Location: Kankakee Illinois

Biographical Sketch of E. D. Heinecke

E. D. Heinecke, grocer, was born in Washington, D. C., August 11, 1839; removed to Bucyrus, Ohio, at three years of age; in 1857 went to Van Wert, Ohio, where he clerked. Went from there to Kankakee, Ill., in 1859, and clerked for F. Samuel before entering the army, and after returning was again employed by Mr. Samuel as cashier in his store, until he commenced business himself in 1866. He was burned out in March 1871. In August, 1862, he enlisted in the United States army in Company F, Seventy-sixth Illinois Volunteer Infantry and was one of the sergeants

Biography of C. B. Goodrich

C. B. Goodrich. A life of quiet effectiveness, marked by a record of many duties well done and many responsibilities faithfully fulfilled, was that of the late, C. B. Goodrich, who died in Lawrence in 1910 at the age of sixty-six. He was one of those quiet unassuming men, rarely known to the world in general, but worthily filling the niche in the affairs of life allotted to them. Of Canadian nativity, born at Sarnia, he was brought to the United States when very young and was reared in and about Kankakee, Illinois. The first service in his quiet routine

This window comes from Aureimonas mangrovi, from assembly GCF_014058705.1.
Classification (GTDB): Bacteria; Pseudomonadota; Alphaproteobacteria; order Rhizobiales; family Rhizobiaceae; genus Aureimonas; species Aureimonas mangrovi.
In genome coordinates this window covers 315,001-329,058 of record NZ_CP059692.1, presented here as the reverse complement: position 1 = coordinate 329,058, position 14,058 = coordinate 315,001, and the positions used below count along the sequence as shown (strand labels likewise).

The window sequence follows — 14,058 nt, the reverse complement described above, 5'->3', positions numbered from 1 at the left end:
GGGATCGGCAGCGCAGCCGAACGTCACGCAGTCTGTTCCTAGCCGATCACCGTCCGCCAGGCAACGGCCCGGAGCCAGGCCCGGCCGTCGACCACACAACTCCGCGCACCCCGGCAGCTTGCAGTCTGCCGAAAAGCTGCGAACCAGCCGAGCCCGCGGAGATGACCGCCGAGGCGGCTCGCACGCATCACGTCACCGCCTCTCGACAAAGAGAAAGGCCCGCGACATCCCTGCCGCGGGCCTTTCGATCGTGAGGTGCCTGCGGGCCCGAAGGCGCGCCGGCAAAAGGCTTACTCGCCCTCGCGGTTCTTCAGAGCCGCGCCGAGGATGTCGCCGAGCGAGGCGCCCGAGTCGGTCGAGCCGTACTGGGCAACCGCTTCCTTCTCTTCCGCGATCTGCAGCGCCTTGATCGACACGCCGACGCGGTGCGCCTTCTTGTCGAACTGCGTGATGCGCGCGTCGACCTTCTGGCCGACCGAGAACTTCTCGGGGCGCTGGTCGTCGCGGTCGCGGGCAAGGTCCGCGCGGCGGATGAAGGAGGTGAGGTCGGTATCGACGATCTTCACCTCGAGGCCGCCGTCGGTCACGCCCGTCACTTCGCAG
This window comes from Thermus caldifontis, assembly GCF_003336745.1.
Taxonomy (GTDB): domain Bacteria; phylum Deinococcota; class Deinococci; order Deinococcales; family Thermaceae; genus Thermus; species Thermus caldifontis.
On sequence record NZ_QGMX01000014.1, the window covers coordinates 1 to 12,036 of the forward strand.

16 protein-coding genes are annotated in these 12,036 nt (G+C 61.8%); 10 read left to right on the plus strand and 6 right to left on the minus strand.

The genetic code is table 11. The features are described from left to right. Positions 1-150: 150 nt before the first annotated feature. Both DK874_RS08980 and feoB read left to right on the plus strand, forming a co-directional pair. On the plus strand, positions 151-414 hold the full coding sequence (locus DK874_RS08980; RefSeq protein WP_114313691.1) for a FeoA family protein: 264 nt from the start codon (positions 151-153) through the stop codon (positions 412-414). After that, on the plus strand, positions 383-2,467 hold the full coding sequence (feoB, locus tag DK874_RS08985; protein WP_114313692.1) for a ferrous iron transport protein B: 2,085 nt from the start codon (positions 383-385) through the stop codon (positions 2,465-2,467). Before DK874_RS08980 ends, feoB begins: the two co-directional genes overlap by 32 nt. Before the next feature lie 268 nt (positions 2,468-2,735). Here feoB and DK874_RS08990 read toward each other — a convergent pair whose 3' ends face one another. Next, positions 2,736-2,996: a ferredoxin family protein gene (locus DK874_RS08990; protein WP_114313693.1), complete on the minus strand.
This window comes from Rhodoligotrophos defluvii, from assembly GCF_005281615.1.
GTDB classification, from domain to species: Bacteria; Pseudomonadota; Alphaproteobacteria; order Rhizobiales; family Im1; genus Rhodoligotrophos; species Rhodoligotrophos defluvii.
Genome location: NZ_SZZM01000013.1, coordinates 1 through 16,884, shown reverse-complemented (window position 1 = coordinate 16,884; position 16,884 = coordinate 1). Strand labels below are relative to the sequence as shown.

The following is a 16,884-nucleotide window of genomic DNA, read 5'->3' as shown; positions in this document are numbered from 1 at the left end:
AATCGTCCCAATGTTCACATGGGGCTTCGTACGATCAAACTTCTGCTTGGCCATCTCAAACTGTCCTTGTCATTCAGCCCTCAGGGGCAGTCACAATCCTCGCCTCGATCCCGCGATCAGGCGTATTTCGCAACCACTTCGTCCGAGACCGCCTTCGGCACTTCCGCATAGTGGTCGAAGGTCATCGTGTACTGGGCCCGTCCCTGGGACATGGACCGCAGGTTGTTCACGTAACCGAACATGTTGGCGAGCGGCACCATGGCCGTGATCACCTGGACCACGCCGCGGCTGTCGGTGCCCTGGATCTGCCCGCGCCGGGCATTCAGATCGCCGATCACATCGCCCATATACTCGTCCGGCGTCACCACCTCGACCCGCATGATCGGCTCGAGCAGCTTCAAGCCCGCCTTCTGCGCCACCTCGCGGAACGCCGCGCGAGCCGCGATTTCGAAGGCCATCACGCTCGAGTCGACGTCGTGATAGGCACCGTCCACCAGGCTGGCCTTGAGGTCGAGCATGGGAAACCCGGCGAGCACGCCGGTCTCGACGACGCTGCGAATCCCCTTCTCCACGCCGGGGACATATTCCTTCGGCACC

Biography of Hon. William F. Keady

HON. WM. F. KEADY. – “The pen is mightier than the sword;” and the editor is greater than the captain. He is not simply a gossip and talker, but a thinker. The man who has grown up in a newspaper office can make his way in the world wherever a way is possible, and becomes a pillar in society. This is the case with Mr. Keady, who was born in Washington county, Pennsylvania, in 1821. He learned the printer’s trade, and entered the printing office of the Iroquois Journal at Middleport, Illinois, in 1852. Within six months he was half

Biographical Sketch of T.V.E. Sweet

T. V. E. Sweet, was a native of the city of Freeport, where he was born August 3, 1849. He derived his education from the public schools of the city, and in the more advanced branches of learning from the Northwestern University at Evanston, where he was a student two years. He worked at the printing trade until 1870, and in 1875 entered upon that clerical career in in which he has accomplished so much good, as a local preacher in the Rock River conference. His first religious work was at Thompson, ‘Illinois. At Shirland he was local supply, and